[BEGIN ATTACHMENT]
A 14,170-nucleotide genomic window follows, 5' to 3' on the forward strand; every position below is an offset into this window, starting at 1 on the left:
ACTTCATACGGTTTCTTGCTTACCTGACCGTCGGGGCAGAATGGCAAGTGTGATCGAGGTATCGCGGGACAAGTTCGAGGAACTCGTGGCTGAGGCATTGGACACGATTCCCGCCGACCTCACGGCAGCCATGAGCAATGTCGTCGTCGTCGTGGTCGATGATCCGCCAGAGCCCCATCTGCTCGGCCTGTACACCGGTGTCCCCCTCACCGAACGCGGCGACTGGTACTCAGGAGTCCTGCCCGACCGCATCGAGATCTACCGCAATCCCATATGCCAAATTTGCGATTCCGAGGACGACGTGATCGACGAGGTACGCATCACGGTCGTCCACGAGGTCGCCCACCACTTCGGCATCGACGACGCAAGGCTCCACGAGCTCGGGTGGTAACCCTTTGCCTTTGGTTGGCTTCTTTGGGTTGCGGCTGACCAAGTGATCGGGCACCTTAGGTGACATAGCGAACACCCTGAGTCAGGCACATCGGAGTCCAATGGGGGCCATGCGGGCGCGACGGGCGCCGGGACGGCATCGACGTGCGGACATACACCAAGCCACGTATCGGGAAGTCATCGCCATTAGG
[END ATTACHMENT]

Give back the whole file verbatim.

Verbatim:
A 14,170-nucleotide genomic window follows, 5' to 3' on the forward strand; every position below is an offset into this window, starting at 1 on the left:
ACTTCATACGGTTTCTTGCTTACCTGACCGTCGGGGCAGAATGGCAAGTGTGATCGAGGTATCGCGGGACAAGTTCGAGGAACTCGTGGCTGAGGCATTGGACACGATTCCCGCCGACCTCACGGCAGCCATGAGCAATGTCGTCGTCGTCGTGGTCGATGATCCGCCAGAGCCCCATCTGCTCGGCCTGTACACCGGTGTCCCCCTCACCGAACGCGGCGACTGGTACTCAGGAGTCCTGCCCGACCGCATCGAGATCTACCGCAATCCCATATGCCAAATTTGCGATTCCGAGGACGACGTGATCGACGAGGTACGCATCACGGTCGTCCACGAGGTCGCCCACCACTTCGGCATCGACGACGCAAGGCTCCACGAGCTCGGGTGGTAACCCTTTGCCTTTGGTTGGCTTCTTTGGGTTGCGGCTGACCAAGTGATCGGGCACCTTAGGTGACATAGCGAACACCCTGAGTCAGGCACATCGGAGTCCAATGGGGGCCATGCGGGCGCGACGGGCGCCGGGACGGCATCGACGTGCGGACATACACCAAGCCACGTATCGGGAAGTCATCGCCATTAGG